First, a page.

More and more dairymen are looking at this as an option, especially in the New England area, because of the premium price of the milk produced, the increased health of the cows, and the dramatic decrease in dairy input costs. If this can be combined with organic status and homozygous A2 genetic status in the cows the “milk becomes almost priceless”.
4. Production of blue roan crosses
The purity of Heritage Shorthorns enhances the chance of producing blue roans for the show steer market especially if a white Heritage Bull is used.
5. Oxen for Draft Work
Most people are not aware that the covered wagons that travelled across the prairie in the middle of the 19th century were actually pulled mainly by Shorthorn oxen because of their strength, docility, and size. Recently oxen have come back into vogue in the heritage livestock movement, and quality Shorthorn oxen are in demand, especially horned Shorthorn steers.
6. Genetic diversity
There is a large demand for Heritage Shorthorns to be used to improve Modern Shorthorns—partly to add back Shorthorn genetic traits to a mixed Shorthorn population but mostly to re-establish Shorthorn bloodlines that were lost in the “add new blood era”. Modern Shorthorns became more of a mixed breed as a result of the American Shorthorn Association and American Milking Shorthorn Society opening up their herd books.
7. Show Steers
Because of the docility of Heritage Shorthorns, their extremely diverse & beautiful color patterns, and their ability to grow they can make excellent 4-H and FFA market steers.
8. Commercial Bulls
Because Heritage Shorthorns are really a “breed within a breed” they bring exceptional heterosis to any cross-breeding program and function very well as terminal sires. Their utilization in smaller/family grass fed beef operations is very beneficial because of their marbling ability and they are generally easier to work with compared to most other breeding bulls. As more Heritage Shorthorn artificial insemination bulls become available even the smallest breeder will have access to quality Heritage Shorthorn genetics.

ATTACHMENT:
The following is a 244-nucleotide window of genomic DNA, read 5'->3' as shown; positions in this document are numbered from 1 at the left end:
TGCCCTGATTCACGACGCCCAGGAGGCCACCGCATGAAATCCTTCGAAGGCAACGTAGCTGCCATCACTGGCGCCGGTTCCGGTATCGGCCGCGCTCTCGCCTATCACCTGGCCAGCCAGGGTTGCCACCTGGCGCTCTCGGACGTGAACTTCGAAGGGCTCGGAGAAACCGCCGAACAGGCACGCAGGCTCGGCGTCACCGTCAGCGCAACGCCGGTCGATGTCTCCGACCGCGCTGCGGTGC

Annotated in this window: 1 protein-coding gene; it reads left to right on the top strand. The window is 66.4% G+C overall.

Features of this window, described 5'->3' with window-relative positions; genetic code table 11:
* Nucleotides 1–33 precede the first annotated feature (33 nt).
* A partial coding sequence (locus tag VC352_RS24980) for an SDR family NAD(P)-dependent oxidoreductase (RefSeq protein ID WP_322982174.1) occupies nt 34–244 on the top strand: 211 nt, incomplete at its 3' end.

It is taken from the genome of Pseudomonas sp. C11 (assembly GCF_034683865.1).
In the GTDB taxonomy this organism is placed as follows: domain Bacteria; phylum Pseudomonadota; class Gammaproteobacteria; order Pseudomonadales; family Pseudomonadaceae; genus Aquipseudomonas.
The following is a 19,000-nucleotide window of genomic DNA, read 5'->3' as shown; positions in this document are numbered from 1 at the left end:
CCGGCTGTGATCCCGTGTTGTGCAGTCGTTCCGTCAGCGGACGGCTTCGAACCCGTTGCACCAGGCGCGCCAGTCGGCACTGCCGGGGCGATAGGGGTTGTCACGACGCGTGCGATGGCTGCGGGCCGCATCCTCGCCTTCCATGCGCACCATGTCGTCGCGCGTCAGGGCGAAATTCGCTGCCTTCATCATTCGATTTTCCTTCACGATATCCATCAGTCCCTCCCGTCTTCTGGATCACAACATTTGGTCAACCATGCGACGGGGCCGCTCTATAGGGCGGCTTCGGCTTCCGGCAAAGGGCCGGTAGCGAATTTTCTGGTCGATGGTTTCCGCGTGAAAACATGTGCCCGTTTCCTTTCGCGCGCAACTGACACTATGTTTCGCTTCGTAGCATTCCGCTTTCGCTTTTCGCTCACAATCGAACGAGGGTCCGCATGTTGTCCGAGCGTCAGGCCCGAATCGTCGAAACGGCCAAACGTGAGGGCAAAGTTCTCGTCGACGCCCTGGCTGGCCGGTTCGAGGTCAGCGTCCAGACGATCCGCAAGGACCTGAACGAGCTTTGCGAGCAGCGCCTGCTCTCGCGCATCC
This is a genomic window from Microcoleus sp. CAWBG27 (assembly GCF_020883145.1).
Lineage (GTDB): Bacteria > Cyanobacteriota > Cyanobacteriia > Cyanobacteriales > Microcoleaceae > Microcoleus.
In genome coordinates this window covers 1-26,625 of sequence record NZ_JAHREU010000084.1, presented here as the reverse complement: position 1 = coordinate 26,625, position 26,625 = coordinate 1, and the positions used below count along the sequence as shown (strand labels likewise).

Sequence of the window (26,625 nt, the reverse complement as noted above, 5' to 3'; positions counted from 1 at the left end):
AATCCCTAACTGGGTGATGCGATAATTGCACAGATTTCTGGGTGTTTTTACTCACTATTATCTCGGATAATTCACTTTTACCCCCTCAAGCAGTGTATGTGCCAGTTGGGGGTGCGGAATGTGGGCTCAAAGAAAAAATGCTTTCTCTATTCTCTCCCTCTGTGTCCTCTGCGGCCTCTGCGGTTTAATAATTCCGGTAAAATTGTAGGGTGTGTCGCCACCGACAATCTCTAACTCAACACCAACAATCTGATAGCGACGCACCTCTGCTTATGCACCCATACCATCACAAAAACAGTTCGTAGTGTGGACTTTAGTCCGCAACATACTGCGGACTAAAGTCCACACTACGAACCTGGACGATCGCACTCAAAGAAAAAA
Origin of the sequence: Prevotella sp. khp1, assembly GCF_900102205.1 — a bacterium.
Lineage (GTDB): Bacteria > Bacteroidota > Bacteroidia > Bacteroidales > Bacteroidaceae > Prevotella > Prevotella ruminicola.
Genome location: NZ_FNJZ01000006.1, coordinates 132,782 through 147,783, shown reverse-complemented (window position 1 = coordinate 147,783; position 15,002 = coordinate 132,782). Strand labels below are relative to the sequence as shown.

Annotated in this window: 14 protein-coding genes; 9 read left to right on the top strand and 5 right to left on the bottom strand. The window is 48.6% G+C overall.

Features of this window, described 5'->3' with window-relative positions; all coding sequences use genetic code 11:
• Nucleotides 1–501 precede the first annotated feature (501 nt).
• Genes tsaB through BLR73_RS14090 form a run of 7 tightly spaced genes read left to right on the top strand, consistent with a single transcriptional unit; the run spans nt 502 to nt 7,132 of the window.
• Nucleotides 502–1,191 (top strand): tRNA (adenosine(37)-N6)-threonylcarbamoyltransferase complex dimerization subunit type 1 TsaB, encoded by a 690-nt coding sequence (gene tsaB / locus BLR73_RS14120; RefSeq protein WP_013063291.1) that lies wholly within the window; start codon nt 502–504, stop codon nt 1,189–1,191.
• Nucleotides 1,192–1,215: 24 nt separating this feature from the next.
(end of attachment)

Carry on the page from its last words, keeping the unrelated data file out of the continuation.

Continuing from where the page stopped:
9. Foundation Cows
No matter what type of Shorthorn breeding program a person wants to develop, a quality group of Heritage Shorthorn cows will give them flexibility to pursue that goal. Heritage Shorthorn foundation cows can be used to pursue multiple options simultaneously. As an example a breeder could combine milk production with the sale of quality grass fed steers.
10. Classic Heritage Horned Shorthorns
There are still breeders who prefer horned Heritage Shorthorns but these type of Shorthorns are in limited supply because of the polled movement. This niche is definitely underserved.
With all of the above options open to prospective Heritage Shorthorn breeders it is no wonder Heritage Shorthorns are rightfully gaining traction in the cattle industry. The Heritage Shorthorn Society intends to play an integral role in helping both current and prospective Heritage Shorthorns breeders take advantage of this resurgence in interest.